Researchers at Worcester Polytechnic Institute have developed a prototype wireless, flexible oxygen sensor the size of a band aid. The device can be stuck to the skin and can wirelessly monitor blood oxygen levels and transmit data through the internet to doctors and caregivers. The technology may allow ill newborns to go home with their parents rather than having to stay in the hospital, all while providing adequate monitoring of blood oxygen levels to the clinical team.
“Extended stays in the hospital are costly and can be a strain on families,” said Ulkuhan Guler, a researcher involved in the study, in a press release. “And studies have shown that babies’ health improves when they are with their families. Our goal with this affordable, mobile device is to give doctors more flexibility in monitoring their patients both in the hospital and at home.”
Blood oxygen levels are an indirect measure of respiratory health, something that is necessary to monitor with certain newborns. At present, measuring the partial pressure of oxygen through the skin, as an indication of blood oxygen levels, requires a device that is plugged into an electrical outlet. This means that newborns undergoing such monitoring are restricted in their movements and must stay in the hospital. To address this, these researchers developed a wearable oxygen sensor that can be applied to the skin. The device is flexible, low-cost, and can wirelessly connect to the internet to upload blood oxygen data. Alarms on a smartphone app provide rapid warnings in the case of low blood oxygen levels. The wearable includes optical sensors to measure blood oxygen levels, and it is also powered wirelessly.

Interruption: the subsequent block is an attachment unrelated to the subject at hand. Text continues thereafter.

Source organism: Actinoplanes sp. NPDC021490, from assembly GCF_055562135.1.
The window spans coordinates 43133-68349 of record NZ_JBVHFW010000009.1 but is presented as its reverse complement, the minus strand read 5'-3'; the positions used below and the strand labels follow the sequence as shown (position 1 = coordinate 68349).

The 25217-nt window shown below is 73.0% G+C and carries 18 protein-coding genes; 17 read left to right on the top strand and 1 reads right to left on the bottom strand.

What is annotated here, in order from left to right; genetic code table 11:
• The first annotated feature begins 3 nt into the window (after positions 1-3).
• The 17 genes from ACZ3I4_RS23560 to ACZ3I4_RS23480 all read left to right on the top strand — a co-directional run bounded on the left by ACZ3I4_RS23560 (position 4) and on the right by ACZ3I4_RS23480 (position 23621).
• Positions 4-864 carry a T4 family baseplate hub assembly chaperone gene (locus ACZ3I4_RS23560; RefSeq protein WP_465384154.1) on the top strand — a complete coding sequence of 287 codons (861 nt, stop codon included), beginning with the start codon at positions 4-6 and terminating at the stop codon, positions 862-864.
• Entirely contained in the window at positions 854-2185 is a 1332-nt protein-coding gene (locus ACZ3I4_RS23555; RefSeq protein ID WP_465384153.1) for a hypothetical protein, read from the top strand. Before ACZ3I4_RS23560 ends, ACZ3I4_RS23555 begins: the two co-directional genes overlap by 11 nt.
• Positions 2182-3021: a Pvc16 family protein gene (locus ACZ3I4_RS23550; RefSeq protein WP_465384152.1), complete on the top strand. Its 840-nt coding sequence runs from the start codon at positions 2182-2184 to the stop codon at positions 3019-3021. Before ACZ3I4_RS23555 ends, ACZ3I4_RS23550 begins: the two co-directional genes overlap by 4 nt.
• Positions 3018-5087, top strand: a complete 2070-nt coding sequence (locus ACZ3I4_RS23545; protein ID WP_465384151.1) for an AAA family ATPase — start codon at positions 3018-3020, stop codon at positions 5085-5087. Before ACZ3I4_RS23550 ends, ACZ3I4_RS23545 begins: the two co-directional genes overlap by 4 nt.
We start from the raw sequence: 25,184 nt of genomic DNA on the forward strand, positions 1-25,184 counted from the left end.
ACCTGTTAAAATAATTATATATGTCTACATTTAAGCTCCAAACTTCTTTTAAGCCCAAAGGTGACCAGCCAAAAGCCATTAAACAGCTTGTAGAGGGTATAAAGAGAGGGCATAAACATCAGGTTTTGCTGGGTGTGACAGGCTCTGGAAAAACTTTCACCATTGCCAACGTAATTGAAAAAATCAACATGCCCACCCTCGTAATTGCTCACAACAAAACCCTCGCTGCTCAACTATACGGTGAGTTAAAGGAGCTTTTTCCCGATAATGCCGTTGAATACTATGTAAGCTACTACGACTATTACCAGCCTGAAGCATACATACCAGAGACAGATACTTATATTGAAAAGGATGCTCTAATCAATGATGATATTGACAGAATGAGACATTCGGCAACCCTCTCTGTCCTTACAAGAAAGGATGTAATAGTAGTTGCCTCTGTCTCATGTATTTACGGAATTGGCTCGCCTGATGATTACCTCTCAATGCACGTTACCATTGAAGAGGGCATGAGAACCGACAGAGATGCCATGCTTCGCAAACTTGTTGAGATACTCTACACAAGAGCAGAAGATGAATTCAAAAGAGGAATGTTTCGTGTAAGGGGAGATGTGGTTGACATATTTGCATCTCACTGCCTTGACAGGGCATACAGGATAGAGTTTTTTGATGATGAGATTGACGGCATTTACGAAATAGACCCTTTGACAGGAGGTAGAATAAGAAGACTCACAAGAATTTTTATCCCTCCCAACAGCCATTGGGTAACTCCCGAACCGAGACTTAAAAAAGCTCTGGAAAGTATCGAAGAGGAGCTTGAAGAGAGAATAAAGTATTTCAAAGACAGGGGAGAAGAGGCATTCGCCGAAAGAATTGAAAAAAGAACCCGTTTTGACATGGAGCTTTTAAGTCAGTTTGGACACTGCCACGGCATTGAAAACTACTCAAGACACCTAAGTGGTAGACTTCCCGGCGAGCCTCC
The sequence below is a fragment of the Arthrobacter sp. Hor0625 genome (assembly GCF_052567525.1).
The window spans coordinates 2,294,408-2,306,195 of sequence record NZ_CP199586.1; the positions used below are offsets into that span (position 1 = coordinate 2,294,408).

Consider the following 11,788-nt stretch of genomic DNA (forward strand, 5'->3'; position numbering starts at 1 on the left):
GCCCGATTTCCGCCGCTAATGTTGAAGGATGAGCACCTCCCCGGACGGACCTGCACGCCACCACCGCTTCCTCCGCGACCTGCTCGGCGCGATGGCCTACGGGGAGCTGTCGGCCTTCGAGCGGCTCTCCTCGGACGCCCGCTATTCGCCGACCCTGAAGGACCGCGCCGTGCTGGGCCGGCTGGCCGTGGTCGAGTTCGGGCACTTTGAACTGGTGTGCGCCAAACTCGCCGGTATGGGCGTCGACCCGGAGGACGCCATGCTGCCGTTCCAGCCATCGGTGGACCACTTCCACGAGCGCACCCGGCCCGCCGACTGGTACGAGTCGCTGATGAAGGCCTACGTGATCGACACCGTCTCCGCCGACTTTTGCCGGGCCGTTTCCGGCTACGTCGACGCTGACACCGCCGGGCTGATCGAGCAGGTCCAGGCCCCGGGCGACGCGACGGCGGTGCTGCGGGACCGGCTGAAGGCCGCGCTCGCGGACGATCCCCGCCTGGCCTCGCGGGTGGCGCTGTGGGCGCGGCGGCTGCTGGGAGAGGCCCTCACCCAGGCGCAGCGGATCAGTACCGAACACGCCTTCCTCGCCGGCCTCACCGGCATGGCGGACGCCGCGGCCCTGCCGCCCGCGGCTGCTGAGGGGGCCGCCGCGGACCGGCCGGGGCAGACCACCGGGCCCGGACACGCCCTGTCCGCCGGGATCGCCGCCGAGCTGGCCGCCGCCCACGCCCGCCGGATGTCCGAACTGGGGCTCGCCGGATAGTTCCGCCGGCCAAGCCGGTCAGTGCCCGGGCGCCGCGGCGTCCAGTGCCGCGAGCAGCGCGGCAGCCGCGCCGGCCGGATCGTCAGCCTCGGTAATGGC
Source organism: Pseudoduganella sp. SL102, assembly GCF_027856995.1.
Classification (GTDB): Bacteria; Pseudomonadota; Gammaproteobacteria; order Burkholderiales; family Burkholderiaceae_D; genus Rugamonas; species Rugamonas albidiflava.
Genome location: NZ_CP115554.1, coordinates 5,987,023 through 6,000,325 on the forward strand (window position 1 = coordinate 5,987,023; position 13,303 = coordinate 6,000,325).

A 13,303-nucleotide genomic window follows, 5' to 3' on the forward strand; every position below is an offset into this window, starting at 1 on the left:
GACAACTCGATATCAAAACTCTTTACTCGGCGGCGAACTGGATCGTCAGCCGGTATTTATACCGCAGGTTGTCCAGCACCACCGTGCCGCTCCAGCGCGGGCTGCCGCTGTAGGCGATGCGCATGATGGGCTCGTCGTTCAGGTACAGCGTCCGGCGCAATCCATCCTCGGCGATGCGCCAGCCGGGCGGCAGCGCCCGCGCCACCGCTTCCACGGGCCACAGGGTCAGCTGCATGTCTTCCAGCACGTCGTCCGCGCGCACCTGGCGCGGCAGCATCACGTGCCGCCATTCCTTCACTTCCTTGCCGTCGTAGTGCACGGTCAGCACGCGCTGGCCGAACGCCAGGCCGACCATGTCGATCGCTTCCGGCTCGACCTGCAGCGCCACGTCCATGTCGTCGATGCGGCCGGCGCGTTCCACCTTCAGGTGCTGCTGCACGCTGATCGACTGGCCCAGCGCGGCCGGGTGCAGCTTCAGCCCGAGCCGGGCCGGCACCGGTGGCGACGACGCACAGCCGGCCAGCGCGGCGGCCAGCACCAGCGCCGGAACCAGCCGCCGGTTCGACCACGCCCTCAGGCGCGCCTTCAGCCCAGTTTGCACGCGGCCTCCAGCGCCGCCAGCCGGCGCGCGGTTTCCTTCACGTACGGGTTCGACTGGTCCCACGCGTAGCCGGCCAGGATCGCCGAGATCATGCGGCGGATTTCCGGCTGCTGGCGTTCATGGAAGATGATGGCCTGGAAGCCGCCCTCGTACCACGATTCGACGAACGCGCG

In addition to newborns, the wearable could also be useful for those with severe asthma and COPD, whereby a caregiver can receive a smartphone alert if blood oxygen levels are too low. The researchers intend to expand the functionality of the device and an accompanying app to suit the needs of adult wearers in the future.
“The concept of the technology is that if we have more accessible data for a person of any age, we’ll be able to better take care of these patients,” said Lawrence Rhein, another researcher involved in the study. “The idea of noninvasive, untethered, accessible data collection opens up a whole new world of care.”
The research was presented at the Biomedical Circuits and Systems Conference in Nara, Japan this October.